Thaw meat, poultry, and fish the right way
Plan ahead, use the fridge, or do a quick-thaw carefully
The holiday turkey purchased a day before the big dinner that winds up thawing in a pan on the kitchen counter is a bacterial catastrophe waiting to happen. Don't take that risk.
Thawing meat in temperatures of 5°C or above is just an invitation for food-borne bacteria to multiply quickly. Thawing in the fridge starting days in advance is your best, safest bet. And if you need to quick-thaw, do it in ice water and take care to ensure the water stays very cold.
Here's what Health Canada has to say about thawing meat in particular:
- Place the meat in a clean container or platter that will hold any juices leaking out of the food. Place it on the bottom shelf of the refrigerator to prevent accidental cross-contamination of other food.
- Cook the meat as soon as it's defrosted.
Health Canada advises it will take about 24 hours for each 2.5 kg (5 pounds) of poultry. For most other meats, 24 hours in the fridge is usually enough.
Take precautions to ensure a thawed turkey and its juices don't spread around the kitchen. Wash your hands thoroughly with soap before and after handling a raw turkey, use a separate cutting board for the turkey, and never place food (fresh or cooked) on a plate or other surface that held raw turkey.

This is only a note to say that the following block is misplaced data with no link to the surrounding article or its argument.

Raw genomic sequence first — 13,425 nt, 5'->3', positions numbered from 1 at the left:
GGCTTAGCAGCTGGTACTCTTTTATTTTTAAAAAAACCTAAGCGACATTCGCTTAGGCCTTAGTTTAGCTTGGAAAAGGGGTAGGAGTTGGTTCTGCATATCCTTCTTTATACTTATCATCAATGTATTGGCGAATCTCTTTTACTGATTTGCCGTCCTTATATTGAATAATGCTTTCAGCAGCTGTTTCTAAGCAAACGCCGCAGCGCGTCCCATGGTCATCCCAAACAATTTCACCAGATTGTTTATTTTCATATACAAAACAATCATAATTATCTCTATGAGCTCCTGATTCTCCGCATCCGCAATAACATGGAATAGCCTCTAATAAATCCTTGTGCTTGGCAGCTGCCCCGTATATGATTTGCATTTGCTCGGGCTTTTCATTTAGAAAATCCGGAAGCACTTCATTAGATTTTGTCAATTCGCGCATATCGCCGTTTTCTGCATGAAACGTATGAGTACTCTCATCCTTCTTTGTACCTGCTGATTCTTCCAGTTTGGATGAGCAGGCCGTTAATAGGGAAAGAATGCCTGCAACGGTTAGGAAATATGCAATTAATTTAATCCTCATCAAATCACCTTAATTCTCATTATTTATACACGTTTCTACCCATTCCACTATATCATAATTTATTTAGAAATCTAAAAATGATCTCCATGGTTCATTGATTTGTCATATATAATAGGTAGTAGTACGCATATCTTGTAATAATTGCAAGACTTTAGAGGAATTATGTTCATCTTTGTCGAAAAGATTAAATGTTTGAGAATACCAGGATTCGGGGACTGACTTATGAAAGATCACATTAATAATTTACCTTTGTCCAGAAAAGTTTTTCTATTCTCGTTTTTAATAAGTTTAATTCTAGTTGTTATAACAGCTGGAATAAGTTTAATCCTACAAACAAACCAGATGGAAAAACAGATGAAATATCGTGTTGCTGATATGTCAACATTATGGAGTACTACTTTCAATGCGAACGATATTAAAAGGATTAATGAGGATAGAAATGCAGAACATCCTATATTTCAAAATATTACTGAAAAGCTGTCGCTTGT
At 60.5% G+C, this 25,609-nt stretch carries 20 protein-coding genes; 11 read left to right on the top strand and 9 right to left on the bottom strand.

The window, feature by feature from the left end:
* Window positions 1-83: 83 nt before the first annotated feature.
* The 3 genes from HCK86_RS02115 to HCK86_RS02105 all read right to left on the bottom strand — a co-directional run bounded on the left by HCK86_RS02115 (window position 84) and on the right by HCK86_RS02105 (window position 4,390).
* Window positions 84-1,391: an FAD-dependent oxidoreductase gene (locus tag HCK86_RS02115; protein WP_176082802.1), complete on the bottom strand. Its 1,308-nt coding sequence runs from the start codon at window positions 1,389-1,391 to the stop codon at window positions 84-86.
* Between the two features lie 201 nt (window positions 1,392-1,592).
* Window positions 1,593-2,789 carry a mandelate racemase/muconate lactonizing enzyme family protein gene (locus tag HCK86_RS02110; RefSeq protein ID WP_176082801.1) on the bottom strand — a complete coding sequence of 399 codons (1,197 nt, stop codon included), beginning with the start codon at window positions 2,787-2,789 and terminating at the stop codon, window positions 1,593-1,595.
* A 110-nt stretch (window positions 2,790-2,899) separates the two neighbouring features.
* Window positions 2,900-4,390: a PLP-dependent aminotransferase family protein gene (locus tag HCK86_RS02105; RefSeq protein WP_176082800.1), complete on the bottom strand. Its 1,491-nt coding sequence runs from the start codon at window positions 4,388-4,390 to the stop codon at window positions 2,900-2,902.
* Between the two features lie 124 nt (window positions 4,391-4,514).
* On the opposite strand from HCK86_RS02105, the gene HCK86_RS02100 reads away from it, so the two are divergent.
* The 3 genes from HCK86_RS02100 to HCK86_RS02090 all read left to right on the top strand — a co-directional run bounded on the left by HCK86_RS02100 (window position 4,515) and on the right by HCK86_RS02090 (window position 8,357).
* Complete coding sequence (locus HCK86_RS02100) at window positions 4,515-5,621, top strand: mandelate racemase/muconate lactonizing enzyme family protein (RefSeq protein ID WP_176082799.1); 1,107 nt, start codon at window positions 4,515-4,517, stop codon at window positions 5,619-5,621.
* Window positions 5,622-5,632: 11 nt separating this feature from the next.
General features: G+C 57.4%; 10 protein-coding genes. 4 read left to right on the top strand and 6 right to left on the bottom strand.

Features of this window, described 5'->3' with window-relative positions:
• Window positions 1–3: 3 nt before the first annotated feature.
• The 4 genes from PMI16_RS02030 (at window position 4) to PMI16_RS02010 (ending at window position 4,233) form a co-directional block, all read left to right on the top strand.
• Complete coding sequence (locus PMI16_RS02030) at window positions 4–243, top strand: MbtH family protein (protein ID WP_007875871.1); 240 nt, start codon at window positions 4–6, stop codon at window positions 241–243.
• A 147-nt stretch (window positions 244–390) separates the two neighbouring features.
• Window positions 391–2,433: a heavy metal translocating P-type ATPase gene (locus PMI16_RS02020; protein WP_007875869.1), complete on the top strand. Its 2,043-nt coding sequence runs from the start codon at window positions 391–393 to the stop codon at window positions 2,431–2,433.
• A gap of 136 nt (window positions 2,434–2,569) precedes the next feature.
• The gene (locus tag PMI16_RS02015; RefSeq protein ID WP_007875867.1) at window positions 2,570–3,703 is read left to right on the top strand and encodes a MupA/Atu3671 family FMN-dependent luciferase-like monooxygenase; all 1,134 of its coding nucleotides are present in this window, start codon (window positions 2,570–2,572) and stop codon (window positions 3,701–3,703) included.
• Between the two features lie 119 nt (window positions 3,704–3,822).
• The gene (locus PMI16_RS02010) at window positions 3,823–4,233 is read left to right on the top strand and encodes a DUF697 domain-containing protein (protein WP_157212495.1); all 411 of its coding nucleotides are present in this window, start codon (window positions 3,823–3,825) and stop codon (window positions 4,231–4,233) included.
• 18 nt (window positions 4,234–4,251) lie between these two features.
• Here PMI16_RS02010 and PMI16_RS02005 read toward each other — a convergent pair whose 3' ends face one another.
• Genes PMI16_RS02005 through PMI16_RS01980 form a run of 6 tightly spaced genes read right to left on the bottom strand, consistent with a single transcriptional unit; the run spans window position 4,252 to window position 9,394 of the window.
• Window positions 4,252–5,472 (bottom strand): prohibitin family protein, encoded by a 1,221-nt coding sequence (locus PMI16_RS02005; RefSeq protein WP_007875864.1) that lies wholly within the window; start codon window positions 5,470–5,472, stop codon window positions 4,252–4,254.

The quick method: ice water
Tossing your turkey in a sink filled with cold tap water isn't safe. Ensure you wrap your turkey in leak-proof plastic, and use ice to keep the water cool. It's still going to take a while – and you probably don't want to take the sink out of commission for an extended period. One great option is to use a large bucket – or preferably a cooler – to house the big bird in ice water.
How long will it take? The rule of thumb is about 30 minutes per pound, which adds up to about eight hours for a 16-pound bird. The necessity here is to monitor the water temperature regularly. Use a meat thermometer to ensure the water never rises above 4°C. Add ice to keep that temperature in the safe range.
If you use a microwave, cook immediately after
We're not talking turkey here (at least not a whole turkey). The microwave can be a handy quick-thaw method, but only if you plan to cook the meat right away.
Health Canada advises to double-check that all containers, lids and wraps going into the microwave are clearly marked as microwave-safe. That means no polystyrene trays, plastic wraps or cardboard boxes. Use a thoroughly cleaned container or platter to collect any juices that leak out of the food – you do not want to contaminate your microwave.
The defrost button on a microwave can be tricky, and epicurious.com says it can't be trusted. The website offers a detailed guide on thawing different meats, vegetables, and stews.
Did you know? The biggest haven for bacteria in your home could be your dishcloth. Studies have shown that many homeowners regularly re-use dishcloths – sometimes for days – before washing them. One study of U.S. and Canadian homes published in 2014 analyzed 82 dishcloths and found that coliform bacteria was present in nine of 10 of the hand towels.